Man waited 20 hours for the RAC at busy M25 motorway service station

Man waited 20 hours for the RAC at busy M25 motorway service station

Clacket hell for 911 owner

THE RAC breakdown service has apologised after one if its customers waited more than 20 hours for his car to be recovered.

Astoundingly, he the car didn’t fail in a remote location; it happened on one of Britain’s busiest motorways, the M25 London Orbital.

Andrew Warner contacted the RAC after his Porsche 911 sprung a radiator leak, forcing him to pull into the Clacket Lane services near Sevenoaks, at around 6pm on Saturday March 11.

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The RAC rang him back at 8.30pm to say they would let him know when they were on their way, but without a call back Warner rang again at 2am on Sunday to find out what was going on.

The response was that they would not be able to send anyone out to him until 8am and he was told to check into a hotel, for which he would be reimbursed.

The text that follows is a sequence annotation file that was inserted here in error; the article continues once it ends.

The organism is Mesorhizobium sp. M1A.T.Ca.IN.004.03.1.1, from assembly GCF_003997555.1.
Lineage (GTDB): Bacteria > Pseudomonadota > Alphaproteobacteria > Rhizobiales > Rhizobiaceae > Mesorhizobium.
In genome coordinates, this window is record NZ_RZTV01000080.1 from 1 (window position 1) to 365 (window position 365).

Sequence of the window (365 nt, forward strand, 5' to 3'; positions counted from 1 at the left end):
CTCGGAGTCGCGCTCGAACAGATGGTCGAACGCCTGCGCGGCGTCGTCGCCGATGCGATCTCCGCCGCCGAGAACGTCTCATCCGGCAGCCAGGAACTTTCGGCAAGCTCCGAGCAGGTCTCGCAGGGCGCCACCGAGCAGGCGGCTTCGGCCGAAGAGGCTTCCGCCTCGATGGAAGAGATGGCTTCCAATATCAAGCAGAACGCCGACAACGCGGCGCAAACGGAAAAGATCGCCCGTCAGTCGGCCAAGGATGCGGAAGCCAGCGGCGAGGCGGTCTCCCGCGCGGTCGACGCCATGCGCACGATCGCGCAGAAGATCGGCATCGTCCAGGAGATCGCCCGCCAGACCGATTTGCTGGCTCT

Some 16 hours later, he had still not been recovered and posted the following video to his Facebook page:

Mr Warner waited by the car at 8am only to receive a phonecall saying the recovery truck wouldn’t be there for another two hours but in fact it was 2.30pm on Sunday — 20 hours and 30 minutes after his initial call to the RAC — before a recovery vehicle finally arrived.

But that wasn’t the end of the story: Warner was mystified to be dropped off at the Lakeside area, 20 miles away.

At this point he created a follow-up video in which he speculated as to the RAC’s motives for the relocation.

He said: “I think they did this because the hunting rabbits idea, that I had to survive, was a bad idea, and clearly fishing would be a better way for me to survive for the rest of my life, wherever they choose to leave me.”

Warner says he was eventually delivered home 23 hours after calling the RAC. “Mother’s Day was ruined,” he added.

The RAC said a “series of errors” led to the “unacceptable” waiting time. It said it could have done “much more to improve our communication with him” and understands “how frustrating this must have been” but that Mr Warner’s experience was not indicative of its usual high standard of service.